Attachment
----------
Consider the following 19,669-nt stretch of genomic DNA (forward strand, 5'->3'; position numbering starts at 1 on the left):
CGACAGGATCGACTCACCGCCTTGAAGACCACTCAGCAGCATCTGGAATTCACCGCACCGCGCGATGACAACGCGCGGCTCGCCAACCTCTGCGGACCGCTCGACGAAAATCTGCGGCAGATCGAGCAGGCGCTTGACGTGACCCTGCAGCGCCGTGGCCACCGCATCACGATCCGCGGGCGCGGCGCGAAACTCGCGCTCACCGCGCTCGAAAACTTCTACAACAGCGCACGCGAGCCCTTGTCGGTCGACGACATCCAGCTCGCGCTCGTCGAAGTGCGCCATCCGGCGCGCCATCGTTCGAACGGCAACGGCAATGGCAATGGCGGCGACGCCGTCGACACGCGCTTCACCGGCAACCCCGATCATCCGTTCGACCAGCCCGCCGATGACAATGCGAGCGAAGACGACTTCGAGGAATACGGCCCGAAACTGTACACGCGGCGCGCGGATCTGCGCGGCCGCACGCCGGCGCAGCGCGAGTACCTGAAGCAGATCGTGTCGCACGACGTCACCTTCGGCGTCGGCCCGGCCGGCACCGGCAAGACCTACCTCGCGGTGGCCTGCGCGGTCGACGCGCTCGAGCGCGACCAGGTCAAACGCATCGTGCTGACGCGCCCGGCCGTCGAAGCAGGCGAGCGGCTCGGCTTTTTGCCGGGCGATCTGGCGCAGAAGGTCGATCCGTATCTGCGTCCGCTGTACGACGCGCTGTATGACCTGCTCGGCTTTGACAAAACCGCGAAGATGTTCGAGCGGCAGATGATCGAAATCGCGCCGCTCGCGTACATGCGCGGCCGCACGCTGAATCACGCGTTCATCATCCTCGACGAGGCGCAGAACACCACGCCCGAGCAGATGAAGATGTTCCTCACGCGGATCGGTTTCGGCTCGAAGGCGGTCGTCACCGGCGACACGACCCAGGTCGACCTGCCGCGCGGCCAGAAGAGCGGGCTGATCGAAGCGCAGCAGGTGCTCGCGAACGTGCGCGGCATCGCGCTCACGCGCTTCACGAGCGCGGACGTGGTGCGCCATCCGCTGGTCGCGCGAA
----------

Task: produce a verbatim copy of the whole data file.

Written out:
Consider the following 19,669-nt stretch of genomic DNA (forward strand, 5'->3'; position numbering starts at 1 on the left):
CGACAGGATCGACTCACCGCCTTGAAGACCACTCAGCAGCATCTGGAATTCACCGCACCGCGCGATGACAACGCGCGGCTCGCCAACCTCTGCGGACCGCTCGACGAAAATCTGCGGCAGATCGAGCAGGCGCTTGACGTGACCCTGCAGCGCCGTGGCCACCGCATCACGATCCGCGGGCGCGGCGCGAAACTCGCGCTCACCGCGCTCGAAAACTTCTACAACAGCGCACGCGAGCCCTTGTCGGTCGACGACATCCAGCTCGCGCTCGTCGAAGTGCGCCATCCGGCGCGCCATCGTTCGAACGGCAACGGCAATGGCAATGGCGGCGACGCCGTCGACACGCGCTTCACCGGCAACCCCGATCATCCGTTCGACCAGCCCGCCGATGACAATGCGAGCGAAGACGACTTCGAGGAATACGGCCCGAAACTGTACACGCGGCGCGCGGATCTGCGCGGCCGCACGCCGGCGCAGCGCGAGTACCTGAAGCAGATCGTGTCGCACGACGTCACCTTCGGCGTCGGCCCGGCCGGCACCGGCAAGACCTACCTCGCGGTGGCCTGCGCGGTCGACGCGCTCGAGCGCGACCAGGTCAAACGCATCGTGCTGACGCGCCCGGCCGTCGAAGCAGGCGAGCGGCTCGGCTTTTTGCCGGGCGATCTGGCGCAGAAGGTCGATCCGTATCTGCGTCCGCTGTACGACGCGCTGTATGACCTGCTCGGCTTTGACAAAACCGCGAAGATGTTCGAGCGGCAGATGATCGAAATCGCGCCGCTCGCGTACATGCGCGGCCGCACGCTGAATCACGCGTTCATCATCCTCGACGAGGCGCAGAACACCACGCCCGAGCAGATGAAGATGTTCCTCACGCGGATCGGTTTCGGCTCGAAGGCGGTCGTCACCGGCGACACGACCCAGGTCGACCTGCCGCGCGGCCAGAAGAGCGGGCTGATCGAAGCGCAGCAGGTGCTCGCGAACGTGCGCGGCATCGCGCTCACGCGCTTCACGAGCGCGGACGTGGTGCGCCATCCGCTGGTCGCGCGAA